Hunter, Rosemary (2008) Can Feminist Judges Make a Difference? International Journal of the Legal Profession, 15 (1&2). pp. 7-36. ISSN 0969-5958. (doi:https://doi.org/10.1080/09695950802439759) (The full text of this publication is not currently available from this repository. You may be able to access a copy if URLs are provided)
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Many of the expectations and aspirations about the ‘difference’ that women judges would make have proved unrealistic, given the inevitable diversity and often conservatism of women appointed as judges. On the other hand, we might reasonably expect feminist judges to ‘make a difference’. This essay focuses on feminist judges, and seeks to identify what it is that we might reasonably expect of them. This in turn requires consideration of who counts as a feminist judge, what might be included in a feminist approach to judging, and what institutional norms inherent within the judicial role might constrain the adoption of a feminist approach. The essay concludes that feminist judges both can and ought to make a difference across a wide range of judicial activities.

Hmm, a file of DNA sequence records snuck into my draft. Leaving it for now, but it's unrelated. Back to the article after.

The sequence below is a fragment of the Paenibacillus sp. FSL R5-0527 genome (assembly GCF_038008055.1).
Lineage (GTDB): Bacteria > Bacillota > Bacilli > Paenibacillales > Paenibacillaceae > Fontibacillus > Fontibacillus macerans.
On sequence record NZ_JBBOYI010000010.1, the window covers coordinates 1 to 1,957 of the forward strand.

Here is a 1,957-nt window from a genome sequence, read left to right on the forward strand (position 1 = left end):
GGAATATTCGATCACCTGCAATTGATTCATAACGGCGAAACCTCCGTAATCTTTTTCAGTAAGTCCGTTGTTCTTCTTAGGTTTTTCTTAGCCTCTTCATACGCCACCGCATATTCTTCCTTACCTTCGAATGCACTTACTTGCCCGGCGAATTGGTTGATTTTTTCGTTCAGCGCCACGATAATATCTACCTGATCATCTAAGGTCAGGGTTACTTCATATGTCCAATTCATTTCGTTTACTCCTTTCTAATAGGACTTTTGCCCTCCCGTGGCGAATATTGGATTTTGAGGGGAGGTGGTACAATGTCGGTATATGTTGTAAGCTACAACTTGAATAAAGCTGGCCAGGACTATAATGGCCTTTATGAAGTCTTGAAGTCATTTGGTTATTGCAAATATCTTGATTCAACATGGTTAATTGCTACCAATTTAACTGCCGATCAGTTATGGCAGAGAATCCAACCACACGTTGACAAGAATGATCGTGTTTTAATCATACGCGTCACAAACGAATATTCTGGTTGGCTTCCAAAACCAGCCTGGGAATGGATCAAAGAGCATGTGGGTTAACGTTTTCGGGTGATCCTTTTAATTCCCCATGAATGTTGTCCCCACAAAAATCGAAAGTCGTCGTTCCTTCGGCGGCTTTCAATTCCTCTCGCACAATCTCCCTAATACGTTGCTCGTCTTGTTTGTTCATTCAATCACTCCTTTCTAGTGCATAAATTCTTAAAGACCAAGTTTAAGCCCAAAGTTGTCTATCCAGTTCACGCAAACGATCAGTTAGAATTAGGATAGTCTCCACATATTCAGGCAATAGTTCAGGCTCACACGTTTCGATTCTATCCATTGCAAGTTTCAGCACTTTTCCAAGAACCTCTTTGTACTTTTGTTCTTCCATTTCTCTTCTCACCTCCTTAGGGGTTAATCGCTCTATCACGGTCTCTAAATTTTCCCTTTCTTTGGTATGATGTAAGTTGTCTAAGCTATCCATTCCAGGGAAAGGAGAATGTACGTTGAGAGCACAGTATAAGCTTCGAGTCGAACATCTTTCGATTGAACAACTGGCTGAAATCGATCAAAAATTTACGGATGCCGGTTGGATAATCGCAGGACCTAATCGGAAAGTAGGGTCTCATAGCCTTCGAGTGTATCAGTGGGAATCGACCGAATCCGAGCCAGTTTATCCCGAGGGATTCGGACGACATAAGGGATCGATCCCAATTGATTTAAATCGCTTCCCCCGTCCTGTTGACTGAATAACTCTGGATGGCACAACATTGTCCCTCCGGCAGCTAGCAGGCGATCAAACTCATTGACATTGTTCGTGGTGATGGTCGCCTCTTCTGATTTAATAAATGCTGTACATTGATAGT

|Divisions:||Faculties > Social Sciences > Kent Law School|
|Depositing User:||Amy Parkes|
|Date Deposited:||28 Jan 2009 14:23 UTC|
|Last Modified:||28 Jan 2009 14:23 UTC|
|Resource URI:||https://kar.kent.ac.uk/id/eprint/14750 (The current URI for this page, for reference purposes)|